UK Universities have been instructed to halt giving unconditional offers to students for the next two weeks.
The cancellation of A level exams this summer, due to the coronavirus outbreak, has generated uncertainty amongst students expecting to attend university in Autumn 2020, due to a potential lack of formal qualifications. The Office for Students, the Department for Education, and Universities UK have strongly advised against universities handing out unconditional offers, where students can be admitted to universities on the basis of predicted grades rather than final results.
The Office for Students has expressed concern that universities could begin to give out unconditional offers in order to guarantee student headcounts for the next academic year. The government has not yet released guidance on whether the exams will eventually take place, prompting speculation about how students will be graded and admitted to universities in September. The two-week embargo on unconditional offers is intended to provide breathing room for the government and exam boards to determine how to facilitate university admissions this year, should exams never be rearranged.
A ‘conditional-unconditional’ offer guarantees students a place on a degree course regardless of their A level results, once the student chooses the university offering it as their firm choice. Popularity of conditional-unconditional offers has been growing, with 1 in 4 18-year-old university applicants receiving one in 2019. The removal of caps on undergraduate places has created a competitive market for students, making some universities desperate to increase their headcount and receive student’s tuition fees. These unconditional offers have been criticised for discouraging disadvantaged students from aiming for top universities.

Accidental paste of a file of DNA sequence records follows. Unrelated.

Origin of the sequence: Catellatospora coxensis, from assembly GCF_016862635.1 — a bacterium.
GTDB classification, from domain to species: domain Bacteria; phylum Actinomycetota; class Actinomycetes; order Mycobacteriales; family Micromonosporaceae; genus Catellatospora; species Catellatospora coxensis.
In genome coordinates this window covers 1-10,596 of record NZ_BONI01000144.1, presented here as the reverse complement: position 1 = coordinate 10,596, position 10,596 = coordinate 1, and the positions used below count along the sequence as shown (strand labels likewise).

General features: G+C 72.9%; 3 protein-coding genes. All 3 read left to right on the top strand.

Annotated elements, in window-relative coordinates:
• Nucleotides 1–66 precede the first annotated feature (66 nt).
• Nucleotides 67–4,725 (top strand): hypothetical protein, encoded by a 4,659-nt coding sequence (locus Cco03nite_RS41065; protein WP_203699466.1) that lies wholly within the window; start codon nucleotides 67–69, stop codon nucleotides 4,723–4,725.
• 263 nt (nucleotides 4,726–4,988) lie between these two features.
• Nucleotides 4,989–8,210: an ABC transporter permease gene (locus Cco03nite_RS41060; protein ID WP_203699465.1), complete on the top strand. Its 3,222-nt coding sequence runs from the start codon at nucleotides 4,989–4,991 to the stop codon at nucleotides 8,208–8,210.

In 75% of cases, students do not achieve the grades they were predicted
Unconditional offers rely on predicated grades as an indicator for future academic success. However, the Office for Students has highlighted that in 75% of cases, students do not achieve the grades they were predicted. This creates a dilemma for the government and universities in the wake of coronavirus, since students' predicted grades could be inaccurate, despite the fact they are currently being used to decide which universities students are able to attend.